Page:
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Israel and Iran tensions could impact India’s trade

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NEW DELHI : Iran’s attack on Israel earlier this week has sparked tensions in the Middle East and beyond. India, which has friendly ties with both the countries, has expressed “serious concerns” about escalation of hostilities.

An escalation could also worry traders in the region and spook markets. How does India trade with these two countries? And what could be the impact of renewed regional tensions on the Indian economy? We explain.

First, India-Israel trade has doubled in the last five years.

India established diplomatic relations with Israel in 1992. Since then, trade between two countries has been rising significantly, from around $200 million in 1992 (comprising primarily of diamonds), to $10.7 billion (excluding defence) in the Financial Year 2022-23

A sharp rise has happened in the last four years, when trade doubled — from $5.56 billion in 2018-19 to $10.7 billion in 2022-23. Between 2021-22 and 2022-23, trade increased by 36.90 per cent — from $7.87 billion to $10.77 billion.

In 2022-23, India’s exports to Israel were worth $8.45 billion, while New Delhi’s imports from Israel stood at $2.3 billion, leaving a trade surplus of $6.13 billion in India’s favour.

In FY 2023-24, the bilateral trade reached $5.75 billion during the first 10 months (April-January). Composing 0.92 per cent of India’s total trade of $1,167 billion during FY 2022-23, Israel was India’s 32nd biggest trading partner that year.

According to the Ministry of External Affairs’ (MEA) brief on foreign relations, India is Israel’s second largest trading partner in Asia and the seventh largest globally.

What are the main components of India’s trade with Israel?

Based on India’s 8-digit Harmonized System code, under which trade items are classified, the most valued items exported by India to Israel included diesel, diamonds, aviation turbine fuel, radar apparatus, Basmati rice, T-shirts, and wheat.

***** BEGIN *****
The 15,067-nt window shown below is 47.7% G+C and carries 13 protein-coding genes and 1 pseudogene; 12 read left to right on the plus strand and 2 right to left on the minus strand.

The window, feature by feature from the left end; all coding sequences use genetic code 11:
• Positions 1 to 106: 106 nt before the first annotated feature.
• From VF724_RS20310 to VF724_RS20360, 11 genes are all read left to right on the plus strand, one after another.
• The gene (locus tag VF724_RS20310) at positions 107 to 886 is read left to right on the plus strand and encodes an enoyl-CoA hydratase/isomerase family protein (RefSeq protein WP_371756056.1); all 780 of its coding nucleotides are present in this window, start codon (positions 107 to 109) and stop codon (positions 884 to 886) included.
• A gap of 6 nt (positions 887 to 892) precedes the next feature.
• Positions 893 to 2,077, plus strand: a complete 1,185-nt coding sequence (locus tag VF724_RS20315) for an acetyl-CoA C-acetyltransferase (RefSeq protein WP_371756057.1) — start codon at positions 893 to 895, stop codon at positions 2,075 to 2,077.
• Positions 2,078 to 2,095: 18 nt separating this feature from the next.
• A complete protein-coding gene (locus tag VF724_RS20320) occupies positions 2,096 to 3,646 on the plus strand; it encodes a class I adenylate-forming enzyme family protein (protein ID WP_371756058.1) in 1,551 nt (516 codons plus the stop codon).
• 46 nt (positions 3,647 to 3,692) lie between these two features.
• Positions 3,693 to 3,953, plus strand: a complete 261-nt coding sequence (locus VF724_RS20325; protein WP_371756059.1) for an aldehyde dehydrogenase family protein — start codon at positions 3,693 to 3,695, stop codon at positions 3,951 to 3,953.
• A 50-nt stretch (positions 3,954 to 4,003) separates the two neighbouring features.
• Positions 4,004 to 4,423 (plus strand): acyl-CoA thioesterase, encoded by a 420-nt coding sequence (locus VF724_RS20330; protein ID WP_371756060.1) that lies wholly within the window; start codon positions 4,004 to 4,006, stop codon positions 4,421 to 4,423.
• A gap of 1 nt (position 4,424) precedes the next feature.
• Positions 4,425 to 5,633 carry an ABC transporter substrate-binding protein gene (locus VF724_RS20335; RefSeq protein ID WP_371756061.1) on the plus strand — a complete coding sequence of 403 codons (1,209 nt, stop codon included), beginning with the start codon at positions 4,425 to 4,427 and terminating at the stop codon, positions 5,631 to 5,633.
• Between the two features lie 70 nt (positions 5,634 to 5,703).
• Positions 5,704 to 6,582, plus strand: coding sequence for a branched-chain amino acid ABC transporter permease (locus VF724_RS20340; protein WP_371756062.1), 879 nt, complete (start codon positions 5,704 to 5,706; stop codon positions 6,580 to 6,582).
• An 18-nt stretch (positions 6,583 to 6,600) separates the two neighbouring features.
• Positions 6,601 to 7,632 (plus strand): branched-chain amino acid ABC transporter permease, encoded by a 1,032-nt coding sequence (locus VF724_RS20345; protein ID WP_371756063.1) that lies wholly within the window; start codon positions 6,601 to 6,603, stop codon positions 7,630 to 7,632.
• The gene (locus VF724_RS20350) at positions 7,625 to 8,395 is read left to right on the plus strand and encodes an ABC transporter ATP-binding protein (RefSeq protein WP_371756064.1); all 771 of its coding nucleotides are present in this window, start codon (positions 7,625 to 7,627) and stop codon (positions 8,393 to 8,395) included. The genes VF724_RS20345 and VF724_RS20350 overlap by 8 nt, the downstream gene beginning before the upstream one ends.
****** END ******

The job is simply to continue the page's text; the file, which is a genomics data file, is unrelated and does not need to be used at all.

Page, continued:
Two items, diesel and diamonds, accounted for 78 per cent of total exports during 2022-23.

On the other hand, India imported items such as space equipment, diamonds, potassium chloride, mechanical appliances, turbo jets of a thrust > 25KN, and printed circuits.

Value of India-Iran trade came down in the last five years.

In 2022-23, Iran was India’s 59th biggest trading partner, with bilateral trade reaching $2.33 billion.

India’s trade with Iran has seen a contraction in recent years, before an uptick in the FY 2022-23. It increased by 21.77 per cent — from $1.94 billion in 2021-22 to $2.33 billion in 2022-23.

However, in the three preceding years (2019-20, 2020-21 and 2021-22) it saw a contraction in the range of 9.10 per cent to 72 per cent year-on-year, in the wake of US sanctions on Tehran. Trade with Iran also dwindled from the high of $17 billion in 2018-19 to $4.77 billion in 2019-20, and further to $2.11 billion in 2020-21.

Of the $2.33 billion trade in 2022-23, India’s exports to Iran accounted for $1.66 billion, while New Delhi’s imports from Tehran stood at just $0.67 billion, leaving a trade surplus of about $ 1 billion. In FY 2023-24, the bilateral trade Iran reached $1.52 billion during the first 10 months (April-January).

During FY 2022-23, bilateral trade was 0.20 per cent of India’s total trade. India mainly exported agricultural goods and livestock products. These included meat, skimmed milk, buttermilk, ghee, onions, garlic, and canned vegetables.